To do so, Reid announced that, unlike for the multiple filibusters from Republican colleagues, he would actually force Dodd and company to engage in a real filibuster. This is what Reid said:

[I]f people think they are going to talk this to death, we are going to be in here all night. This is not something we are going to have a silent filibuster on. If someone wants to filibuster this bill, they are going to do it in the openness of the Senate.

That is what Democrats have been urging Reid to do to the filibustering Republicans all year — in order to dramatize their obstructionism — but he has refused to make them actually filibuster anything, generously agreeing instead that every bill requires 60 votes. Instead, he reserves such punishment only for the members of his own caucus trying to take a stand for the rule of law and the Constitution, those who are trying finally to bring some accountability to this administration. As I noted in my post yesterday, Reid had the audacity to send his spokesman, Jim Manley, to falsely claim to the New York Times that “Senator Reid intends to do everything he can to strip immunity from the bill” — even though the exact opposite is true. Reid is engaged in at least as much maneuvering to ensure that Bush and Cheney get what they want here as McConnell would be willing to do if he were the Majority Leader.

Here’s the obviously scripted dialogue Reid had yesterday with McConnell and Leahy on the Senate floor, all in a transparent attempt to shame Dodd, Feingold and others out of filibustering or otherwise trying to prevent the Senate from complying in full — and without delay — with the latest orders handed down to them by the Commander-in-Chief. This is their real character of Reid and the Democratic Senate leadership on full display (h/t Pow wow):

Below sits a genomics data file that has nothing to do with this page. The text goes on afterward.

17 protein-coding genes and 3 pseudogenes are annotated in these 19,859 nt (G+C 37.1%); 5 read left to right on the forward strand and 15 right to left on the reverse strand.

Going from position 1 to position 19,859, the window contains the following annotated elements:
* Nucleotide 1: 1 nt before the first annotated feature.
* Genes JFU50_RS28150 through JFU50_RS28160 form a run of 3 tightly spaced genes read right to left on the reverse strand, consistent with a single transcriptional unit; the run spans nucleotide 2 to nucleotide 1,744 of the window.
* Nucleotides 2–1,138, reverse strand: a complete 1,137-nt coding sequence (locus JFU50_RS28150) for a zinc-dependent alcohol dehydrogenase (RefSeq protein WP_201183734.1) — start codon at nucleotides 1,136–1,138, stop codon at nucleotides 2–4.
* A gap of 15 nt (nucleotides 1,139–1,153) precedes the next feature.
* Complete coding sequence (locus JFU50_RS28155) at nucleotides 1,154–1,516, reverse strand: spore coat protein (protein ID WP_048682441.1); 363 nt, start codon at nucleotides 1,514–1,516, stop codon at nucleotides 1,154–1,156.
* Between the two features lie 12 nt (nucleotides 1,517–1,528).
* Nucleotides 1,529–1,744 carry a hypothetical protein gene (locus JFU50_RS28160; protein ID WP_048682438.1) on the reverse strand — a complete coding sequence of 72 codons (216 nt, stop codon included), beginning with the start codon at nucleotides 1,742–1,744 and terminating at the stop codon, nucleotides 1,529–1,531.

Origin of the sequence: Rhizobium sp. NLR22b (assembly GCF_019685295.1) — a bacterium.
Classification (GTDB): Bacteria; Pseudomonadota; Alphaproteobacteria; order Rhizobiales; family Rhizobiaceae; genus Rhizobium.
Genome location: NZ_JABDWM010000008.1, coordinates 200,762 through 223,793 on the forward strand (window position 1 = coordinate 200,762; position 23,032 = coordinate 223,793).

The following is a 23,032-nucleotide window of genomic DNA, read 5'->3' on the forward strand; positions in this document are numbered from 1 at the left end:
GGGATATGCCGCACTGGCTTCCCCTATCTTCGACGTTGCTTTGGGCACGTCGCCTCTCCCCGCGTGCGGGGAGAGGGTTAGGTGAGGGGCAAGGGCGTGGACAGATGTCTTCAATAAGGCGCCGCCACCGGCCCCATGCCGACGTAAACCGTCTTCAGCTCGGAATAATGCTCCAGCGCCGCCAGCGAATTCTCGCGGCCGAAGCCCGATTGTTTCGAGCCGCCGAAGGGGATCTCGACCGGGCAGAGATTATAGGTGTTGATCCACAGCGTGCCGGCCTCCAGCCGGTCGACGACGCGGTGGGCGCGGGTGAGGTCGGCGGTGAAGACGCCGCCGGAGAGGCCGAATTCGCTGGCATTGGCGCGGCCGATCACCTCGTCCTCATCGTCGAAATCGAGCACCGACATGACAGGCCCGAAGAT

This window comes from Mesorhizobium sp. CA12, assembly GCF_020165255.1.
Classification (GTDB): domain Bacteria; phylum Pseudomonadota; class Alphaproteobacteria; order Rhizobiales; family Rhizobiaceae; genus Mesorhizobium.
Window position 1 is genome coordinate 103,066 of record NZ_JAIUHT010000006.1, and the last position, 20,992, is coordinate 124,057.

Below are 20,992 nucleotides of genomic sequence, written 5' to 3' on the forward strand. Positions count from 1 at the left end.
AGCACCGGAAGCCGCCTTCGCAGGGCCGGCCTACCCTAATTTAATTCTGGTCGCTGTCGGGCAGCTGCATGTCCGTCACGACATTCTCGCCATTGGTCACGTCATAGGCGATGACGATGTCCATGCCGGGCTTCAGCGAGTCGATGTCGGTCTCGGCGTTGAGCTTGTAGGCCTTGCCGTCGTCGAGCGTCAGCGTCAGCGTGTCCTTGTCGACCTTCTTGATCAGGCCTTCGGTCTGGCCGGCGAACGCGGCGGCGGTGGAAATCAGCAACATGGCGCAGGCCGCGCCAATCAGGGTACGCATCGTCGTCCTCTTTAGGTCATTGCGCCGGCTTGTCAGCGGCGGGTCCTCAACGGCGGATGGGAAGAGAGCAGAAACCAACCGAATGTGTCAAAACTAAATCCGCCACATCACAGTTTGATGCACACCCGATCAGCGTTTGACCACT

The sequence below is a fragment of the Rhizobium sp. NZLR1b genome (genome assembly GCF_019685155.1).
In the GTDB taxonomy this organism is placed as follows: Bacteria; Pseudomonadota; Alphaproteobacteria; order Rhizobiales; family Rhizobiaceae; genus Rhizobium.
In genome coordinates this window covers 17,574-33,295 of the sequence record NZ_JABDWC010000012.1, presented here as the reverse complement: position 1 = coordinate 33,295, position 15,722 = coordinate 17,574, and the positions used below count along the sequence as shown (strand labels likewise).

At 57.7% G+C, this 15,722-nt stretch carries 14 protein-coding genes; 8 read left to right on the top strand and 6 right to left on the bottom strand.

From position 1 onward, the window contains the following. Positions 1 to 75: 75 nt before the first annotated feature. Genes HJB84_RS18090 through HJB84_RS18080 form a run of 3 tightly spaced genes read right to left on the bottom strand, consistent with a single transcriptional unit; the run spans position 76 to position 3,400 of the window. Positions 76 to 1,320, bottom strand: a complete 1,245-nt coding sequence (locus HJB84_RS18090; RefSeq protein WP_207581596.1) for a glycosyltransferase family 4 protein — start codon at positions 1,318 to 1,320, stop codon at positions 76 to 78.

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Written by Leisureguy

23 January 2008 at 11:10 am

Posted in Congress, Democrats

John Edwards looks better and better

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Look at this mess:

For the past few years, progressives have been saying that one of the most important things Democrats needed to do was to get tough. Republicans had been kicking sand in their faces too long, and the time had come to hit back just as hard. In my own contribution to this chorus, I started a chapter in my last book by quoting Sean Connery’s character from The Untouchables: “They pull a knife, you pull a gun. He sends one of yours to the hospital, you send one of his to the morgue. That’s the Chicago way.”